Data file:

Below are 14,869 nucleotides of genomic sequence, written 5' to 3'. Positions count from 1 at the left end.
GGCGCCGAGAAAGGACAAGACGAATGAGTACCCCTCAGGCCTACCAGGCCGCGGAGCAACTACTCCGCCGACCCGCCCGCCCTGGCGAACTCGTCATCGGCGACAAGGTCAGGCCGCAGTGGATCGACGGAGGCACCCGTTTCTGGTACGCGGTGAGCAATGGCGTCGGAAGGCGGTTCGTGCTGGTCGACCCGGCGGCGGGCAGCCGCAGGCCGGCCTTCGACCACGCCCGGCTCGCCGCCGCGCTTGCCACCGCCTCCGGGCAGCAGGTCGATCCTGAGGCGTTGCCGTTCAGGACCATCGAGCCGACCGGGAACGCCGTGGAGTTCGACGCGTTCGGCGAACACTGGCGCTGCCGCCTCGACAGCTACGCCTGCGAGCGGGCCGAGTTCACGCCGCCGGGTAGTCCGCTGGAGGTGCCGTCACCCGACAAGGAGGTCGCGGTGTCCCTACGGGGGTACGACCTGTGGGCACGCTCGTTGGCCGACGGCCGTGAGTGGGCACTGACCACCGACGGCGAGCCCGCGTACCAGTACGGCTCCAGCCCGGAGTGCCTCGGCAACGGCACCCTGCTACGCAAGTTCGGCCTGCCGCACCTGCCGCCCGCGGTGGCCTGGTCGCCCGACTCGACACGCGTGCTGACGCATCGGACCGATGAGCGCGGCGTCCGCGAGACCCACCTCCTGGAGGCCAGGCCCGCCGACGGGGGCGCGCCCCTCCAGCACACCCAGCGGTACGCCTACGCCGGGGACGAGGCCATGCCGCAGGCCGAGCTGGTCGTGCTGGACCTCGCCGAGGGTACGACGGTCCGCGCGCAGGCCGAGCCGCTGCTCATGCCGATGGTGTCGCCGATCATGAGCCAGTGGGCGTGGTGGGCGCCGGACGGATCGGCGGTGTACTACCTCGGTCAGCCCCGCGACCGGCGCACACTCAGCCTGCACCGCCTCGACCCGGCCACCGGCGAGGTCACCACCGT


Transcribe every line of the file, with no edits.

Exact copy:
Below are 14,869 nucleotides of genomic sequence, written 5' to 3'. Positions count from 1 at the left end.
GGCGCCGAGAAAGGACAAGACGAATGAGTACCCCTCAGGCCTACCAGGCCGCGGAGCAACTACTCCGCCGACCCGCCCGCCCTGGCGAACTCGTCATCGGCGACAAGGTCAGGCCGCAGTGGATCGACGGAGGCACCCGTTTCTGGTACGCGGTGAGCAATGGCGTCGGAAGGCGGTTCGTGCTGGTCGACCCGGCGGCGGGCAGCCGCAGGCCGGCCTTCGACCACGCCCGGCTCGCCGCCGCGCTTGCCACCGCCTCCGGGCAGCAGGTCGATCCTGAGGCGTTGCCGTTCAGGACCATCGAGCCGACCGGGAACGCCGTGGAGTTCGACGCGTTCGGCGAACACTGGCGCTGCCGCCTCGACAGCTACGCCTGCGAGCGGGCCGAGTTCACGCCGCCGGGTAGTCCGCTGGAGGTGCCGTCACCCGACAAGGAGGTCGCGGTGTCCCTACGGGGGTACGACCTGTGGGCACGCTCGTTGGCCGACGGCCGTGAGTGGGCACTGACCACCGACGGCGAGCCCGCGTACCAGTACGGCTCCAGCCCGGAGTGCCTCGGCAACGGCACCCTGCTACGCAAGTTCGGCCTGCCGCACCTGCCGCCCGCGGTGGCCTGGTCGCCCGACTCGACACGCGTGCTGACGCATCGGACCGATGAGCGCGGCGTCCGCGAGACCCACCTCCTGGAGGCCAGGCCCGCCGACGGGGGCGCGCCCCTCCAGCACACCCAGCGGTACGCCTACGCCGGGGACGAGGCCATGCCGCAGGCCGAGCTGGTCGTGCTGGACCTCGCCGAGGGTACGACGGTCCGCGCGCAGGCCGAGCCGCTGCTCATGCCGATGGTGTCGCCGATCATGAGCCAGTGGGCGTGGTGGGCGCCGGACGGATCGGCGGTGTACTACCTCGGTCAGCCCCGCGACCGGCGCACACTCAGCCTGCACCGCCTCGACCCGGCCACCGGCGAGGTCACCACCGT